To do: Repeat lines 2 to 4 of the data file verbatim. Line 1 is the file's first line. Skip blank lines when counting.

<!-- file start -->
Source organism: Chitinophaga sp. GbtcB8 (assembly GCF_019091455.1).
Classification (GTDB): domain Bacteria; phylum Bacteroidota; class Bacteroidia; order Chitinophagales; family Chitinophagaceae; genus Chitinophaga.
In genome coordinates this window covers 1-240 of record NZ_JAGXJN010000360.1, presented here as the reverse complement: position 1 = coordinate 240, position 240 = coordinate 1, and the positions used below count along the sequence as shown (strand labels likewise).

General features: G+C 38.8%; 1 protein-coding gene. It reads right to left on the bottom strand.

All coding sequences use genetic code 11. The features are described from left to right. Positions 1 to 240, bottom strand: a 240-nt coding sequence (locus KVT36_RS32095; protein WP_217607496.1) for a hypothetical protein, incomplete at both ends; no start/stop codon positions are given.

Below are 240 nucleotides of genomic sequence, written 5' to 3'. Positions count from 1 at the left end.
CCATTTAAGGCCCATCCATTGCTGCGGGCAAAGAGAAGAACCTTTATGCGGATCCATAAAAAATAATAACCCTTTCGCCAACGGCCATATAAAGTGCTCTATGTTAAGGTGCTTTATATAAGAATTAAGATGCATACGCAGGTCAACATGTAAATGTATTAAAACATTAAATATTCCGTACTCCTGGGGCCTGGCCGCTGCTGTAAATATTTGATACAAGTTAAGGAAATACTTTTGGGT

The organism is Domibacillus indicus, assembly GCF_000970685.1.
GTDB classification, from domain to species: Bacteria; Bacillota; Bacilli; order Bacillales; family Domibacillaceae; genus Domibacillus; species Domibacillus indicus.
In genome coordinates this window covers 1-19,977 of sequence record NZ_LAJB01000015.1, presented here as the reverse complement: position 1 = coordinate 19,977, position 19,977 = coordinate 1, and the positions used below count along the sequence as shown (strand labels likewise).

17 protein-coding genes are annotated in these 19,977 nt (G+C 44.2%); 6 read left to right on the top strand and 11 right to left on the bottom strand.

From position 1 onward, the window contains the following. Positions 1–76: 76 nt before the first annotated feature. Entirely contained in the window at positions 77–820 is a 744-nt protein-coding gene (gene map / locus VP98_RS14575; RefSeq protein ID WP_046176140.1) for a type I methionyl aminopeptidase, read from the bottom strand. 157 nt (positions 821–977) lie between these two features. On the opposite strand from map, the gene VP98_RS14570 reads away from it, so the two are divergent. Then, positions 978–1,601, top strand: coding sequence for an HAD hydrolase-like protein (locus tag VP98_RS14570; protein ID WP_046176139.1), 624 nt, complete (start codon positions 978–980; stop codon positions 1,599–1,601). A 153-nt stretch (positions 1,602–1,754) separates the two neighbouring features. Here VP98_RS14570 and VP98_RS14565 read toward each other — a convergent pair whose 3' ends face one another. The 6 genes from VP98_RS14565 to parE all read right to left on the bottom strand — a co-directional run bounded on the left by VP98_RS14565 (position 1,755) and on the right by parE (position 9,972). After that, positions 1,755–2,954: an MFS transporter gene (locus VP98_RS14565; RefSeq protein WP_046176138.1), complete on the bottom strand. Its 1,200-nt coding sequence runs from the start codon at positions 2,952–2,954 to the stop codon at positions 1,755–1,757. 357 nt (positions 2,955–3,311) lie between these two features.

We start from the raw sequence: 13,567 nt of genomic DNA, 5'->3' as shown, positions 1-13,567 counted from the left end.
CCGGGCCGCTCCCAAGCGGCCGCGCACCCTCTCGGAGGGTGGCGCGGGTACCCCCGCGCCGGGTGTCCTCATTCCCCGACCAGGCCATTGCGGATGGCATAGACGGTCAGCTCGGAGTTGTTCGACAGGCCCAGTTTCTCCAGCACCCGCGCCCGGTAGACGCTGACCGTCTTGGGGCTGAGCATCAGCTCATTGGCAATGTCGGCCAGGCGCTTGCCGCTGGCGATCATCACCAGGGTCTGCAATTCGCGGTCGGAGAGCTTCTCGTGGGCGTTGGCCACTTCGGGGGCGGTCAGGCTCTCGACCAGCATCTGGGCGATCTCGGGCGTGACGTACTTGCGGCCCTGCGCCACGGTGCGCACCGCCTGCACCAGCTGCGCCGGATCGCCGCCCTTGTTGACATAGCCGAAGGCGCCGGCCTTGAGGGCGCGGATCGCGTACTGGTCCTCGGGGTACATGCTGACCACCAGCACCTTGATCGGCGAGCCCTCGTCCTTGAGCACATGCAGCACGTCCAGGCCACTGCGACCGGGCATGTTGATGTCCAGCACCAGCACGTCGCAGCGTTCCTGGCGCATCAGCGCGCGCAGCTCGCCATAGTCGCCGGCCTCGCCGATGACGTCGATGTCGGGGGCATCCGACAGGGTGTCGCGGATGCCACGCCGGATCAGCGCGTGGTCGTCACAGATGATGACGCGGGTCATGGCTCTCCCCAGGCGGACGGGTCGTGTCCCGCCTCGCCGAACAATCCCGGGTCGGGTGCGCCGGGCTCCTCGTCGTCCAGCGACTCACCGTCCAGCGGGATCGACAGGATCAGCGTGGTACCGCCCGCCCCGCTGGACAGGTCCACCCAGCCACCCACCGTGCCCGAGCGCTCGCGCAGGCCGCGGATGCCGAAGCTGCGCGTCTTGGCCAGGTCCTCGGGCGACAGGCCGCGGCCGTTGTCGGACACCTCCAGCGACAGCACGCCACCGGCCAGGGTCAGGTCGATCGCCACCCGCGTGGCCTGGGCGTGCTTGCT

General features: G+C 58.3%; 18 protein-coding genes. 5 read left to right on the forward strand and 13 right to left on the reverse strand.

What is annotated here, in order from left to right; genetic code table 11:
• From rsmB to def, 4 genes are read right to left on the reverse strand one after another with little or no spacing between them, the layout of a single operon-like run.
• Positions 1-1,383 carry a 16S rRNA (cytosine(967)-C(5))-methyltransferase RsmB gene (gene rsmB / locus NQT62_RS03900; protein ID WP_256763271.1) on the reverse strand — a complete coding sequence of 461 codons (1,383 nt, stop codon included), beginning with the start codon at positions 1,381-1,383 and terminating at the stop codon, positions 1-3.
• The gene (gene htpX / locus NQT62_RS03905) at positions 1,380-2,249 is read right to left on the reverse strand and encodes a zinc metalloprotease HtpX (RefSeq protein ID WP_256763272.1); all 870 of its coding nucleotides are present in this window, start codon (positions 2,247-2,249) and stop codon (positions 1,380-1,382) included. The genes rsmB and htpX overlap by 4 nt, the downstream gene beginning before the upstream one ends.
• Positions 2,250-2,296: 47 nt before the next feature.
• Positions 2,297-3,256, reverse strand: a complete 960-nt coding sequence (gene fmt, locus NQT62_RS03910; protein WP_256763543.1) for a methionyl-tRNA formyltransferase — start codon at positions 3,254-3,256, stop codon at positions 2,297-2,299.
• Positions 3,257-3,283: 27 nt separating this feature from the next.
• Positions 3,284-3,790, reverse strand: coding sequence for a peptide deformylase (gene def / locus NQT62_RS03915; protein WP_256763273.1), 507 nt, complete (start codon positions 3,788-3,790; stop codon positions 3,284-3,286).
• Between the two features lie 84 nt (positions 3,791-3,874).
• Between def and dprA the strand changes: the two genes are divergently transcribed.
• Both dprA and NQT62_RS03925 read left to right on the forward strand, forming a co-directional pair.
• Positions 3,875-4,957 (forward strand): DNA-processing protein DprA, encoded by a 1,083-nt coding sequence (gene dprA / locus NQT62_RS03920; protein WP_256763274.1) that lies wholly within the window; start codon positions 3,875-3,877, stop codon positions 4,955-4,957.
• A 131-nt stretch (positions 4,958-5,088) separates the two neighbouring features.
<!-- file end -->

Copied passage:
Classification (GTDB): domain Bacteria; phylum Bacteroidota; class Bacteroidia; order Chitinophagales; family Chitinophagaceae; genus Chitinophaga.
In genome coordinates this window covers 1-240 of record NZ_JAGXJN010000360.1, presented here as the reverse complement: position 1 = coordinate 240, position 240 = coordinate 1, and the positions used below count along the sequence as shown (strand labels likewise).

General features: G+C 38.8%; 1 protein-coding gene. It reads right to left on the bottom strand.